Right now I am walking on a long empty road, forty minutes of solitude, just walking by the sea. I have not seen a single soul in this entire time except a black cat that has crossed my path. But now I have come across an old man sitting by the sea. He only has a stick, himself and a bocadillo while he gazes at the sunset. We are both looking at this gorgeous array of colors in the sky but were seeing it very differently. He has more life experience than me, knows this view better than me, and has more patience than me. But we are both here at the same time and same place looking at that fiery ball in the sky.
Although I arrived a day late and missed an exciting day in the Roman ruins of Itálica on Saturday, I can say without doubt that the weekend excursion to Sevilla was my favorite thing that we have done in Spain so far. From the moment I arrived, I couldn’t contain my excitement to see if Sevilla lived up to its reputation of relentless zest for life and heavenly Mediterranean climate. As Laura and I entered the city and made our way towards the hostel, my excitement manifested itself into frustration. The only thing separating us from the 65 degree weather, the glow of the city under the siesta sun, and the equally vibrant people and colors painting the city was an Uber window.
The first weeks of Proctor en Segovia are in the books! Getting adjusted to the Spanish way of life has been thrilling. Segovia’s culture is so rich, and it seems every step I take, I learn something new about this historic city. From creative writing with a croissant in Café Colonial to Spanish class on the streets of Segovia, it's hard to imagine ever having to go back to regular high school class.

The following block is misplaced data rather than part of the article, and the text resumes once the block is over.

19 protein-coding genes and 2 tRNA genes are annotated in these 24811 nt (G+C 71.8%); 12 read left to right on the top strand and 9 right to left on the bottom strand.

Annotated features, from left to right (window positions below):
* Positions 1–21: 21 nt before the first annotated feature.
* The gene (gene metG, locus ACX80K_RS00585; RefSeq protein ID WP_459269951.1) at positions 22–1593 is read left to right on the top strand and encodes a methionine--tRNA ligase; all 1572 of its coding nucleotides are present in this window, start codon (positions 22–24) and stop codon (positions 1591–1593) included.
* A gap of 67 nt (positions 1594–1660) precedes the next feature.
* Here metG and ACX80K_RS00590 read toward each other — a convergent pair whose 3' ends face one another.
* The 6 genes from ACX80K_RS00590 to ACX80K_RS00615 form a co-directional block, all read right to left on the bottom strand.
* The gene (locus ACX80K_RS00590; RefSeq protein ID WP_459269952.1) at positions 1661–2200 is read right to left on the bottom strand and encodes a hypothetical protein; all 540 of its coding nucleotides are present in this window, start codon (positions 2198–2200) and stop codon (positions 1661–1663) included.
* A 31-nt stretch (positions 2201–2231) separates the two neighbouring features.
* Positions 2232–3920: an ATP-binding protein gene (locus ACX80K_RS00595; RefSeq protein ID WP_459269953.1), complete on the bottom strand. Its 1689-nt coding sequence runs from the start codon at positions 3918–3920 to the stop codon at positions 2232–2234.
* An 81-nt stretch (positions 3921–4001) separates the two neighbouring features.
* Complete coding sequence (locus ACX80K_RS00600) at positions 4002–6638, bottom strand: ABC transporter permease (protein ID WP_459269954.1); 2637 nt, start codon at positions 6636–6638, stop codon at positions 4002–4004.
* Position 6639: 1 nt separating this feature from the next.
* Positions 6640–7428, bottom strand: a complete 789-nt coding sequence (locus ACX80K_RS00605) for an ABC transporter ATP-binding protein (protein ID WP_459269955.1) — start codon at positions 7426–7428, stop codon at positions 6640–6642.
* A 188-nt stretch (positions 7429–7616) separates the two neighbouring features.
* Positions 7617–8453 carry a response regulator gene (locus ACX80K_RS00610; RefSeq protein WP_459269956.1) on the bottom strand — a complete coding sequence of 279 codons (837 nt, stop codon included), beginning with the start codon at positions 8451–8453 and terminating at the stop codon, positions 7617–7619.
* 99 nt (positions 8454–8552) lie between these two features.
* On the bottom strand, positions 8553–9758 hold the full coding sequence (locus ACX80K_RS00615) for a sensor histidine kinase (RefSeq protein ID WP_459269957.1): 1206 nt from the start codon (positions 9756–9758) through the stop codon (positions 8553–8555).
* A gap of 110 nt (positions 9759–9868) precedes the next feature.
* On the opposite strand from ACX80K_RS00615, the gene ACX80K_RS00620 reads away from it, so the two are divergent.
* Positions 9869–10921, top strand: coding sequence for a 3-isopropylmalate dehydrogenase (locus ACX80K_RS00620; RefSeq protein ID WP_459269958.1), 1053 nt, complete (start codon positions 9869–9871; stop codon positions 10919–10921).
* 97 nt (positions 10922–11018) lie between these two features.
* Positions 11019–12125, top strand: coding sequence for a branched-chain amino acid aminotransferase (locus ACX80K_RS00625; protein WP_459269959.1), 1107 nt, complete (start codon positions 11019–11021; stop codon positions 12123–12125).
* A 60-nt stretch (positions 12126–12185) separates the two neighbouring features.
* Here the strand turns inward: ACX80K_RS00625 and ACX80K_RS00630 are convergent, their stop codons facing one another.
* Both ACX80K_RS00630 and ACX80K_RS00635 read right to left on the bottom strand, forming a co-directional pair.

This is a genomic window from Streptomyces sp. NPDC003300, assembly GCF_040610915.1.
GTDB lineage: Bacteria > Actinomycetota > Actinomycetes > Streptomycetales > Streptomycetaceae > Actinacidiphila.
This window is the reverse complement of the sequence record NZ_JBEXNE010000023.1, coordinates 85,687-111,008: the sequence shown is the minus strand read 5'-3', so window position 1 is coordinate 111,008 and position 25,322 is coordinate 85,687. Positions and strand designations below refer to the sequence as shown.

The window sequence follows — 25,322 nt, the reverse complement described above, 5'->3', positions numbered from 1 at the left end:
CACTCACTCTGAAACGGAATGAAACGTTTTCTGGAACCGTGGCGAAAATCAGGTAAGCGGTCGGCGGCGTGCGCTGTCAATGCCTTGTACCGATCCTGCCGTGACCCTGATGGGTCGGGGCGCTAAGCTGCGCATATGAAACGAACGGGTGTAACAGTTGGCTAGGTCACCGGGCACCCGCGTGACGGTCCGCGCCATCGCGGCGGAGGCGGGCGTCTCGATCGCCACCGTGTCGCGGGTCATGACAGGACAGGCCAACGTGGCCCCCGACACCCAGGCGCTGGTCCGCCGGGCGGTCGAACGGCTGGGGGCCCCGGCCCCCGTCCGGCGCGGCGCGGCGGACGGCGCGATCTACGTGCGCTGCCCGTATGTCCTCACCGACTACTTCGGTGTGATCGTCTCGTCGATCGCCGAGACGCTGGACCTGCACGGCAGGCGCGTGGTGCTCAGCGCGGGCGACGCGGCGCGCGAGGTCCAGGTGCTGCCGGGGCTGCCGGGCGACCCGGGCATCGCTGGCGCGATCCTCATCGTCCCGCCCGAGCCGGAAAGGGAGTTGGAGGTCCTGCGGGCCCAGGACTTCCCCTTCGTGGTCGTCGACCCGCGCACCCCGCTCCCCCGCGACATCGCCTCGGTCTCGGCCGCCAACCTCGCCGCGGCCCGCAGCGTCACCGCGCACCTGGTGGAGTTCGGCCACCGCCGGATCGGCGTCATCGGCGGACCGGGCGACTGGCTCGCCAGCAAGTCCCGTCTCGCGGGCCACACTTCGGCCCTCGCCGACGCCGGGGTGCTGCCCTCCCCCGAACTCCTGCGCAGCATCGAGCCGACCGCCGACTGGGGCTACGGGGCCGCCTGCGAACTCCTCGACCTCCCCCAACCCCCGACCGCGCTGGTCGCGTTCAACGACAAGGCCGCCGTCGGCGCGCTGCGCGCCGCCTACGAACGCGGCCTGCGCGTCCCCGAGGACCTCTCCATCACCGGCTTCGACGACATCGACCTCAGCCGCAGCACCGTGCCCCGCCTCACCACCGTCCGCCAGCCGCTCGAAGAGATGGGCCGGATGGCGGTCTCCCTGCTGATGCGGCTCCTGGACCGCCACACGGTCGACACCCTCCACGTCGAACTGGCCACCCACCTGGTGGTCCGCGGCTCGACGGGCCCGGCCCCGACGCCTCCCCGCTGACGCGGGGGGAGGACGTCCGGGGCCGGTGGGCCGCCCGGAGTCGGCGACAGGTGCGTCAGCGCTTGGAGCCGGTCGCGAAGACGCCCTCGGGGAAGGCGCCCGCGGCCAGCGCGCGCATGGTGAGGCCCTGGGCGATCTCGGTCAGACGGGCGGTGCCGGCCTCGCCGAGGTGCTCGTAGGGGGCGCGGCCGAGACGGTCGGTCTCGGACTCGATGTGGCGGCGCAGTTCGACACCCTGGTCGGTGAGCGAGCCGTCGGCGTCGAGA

Proximate learning does not occur without risk, but it is in those moments where students are living their education alongside the issues they are studying that world views are transformed. Tomorrow at noon, more than a third of Proctor's student body will submit applications to study abroad on one of our five term-long off-campus programs next year. Many will apply to study off-campus for the first time, while others will look to cap their Proctor experience with a second or third trimester abroad. So why is it that more than 80% of our students choose to study off-campus?
We stepped off the bus and were immediately consumed by the Granada nightlife. Shortly after finding our hotel we were off to watch a Flamenco dance performance and eat dinner. The dance performance was entertaining (and surprising for many of us); the dancers displayed amazing footwork and emotion.
Two weekends ago we attended a Real Madrid soccer game. I can easily say that it was one of the most fascinating events I have ever been to. The group had to meet at the bus station in Segovia at 10:15 am. It was one of our earliest Saturdays this term so far, but we all knew that waking up a little bit earlier than usual was all going to be worth it.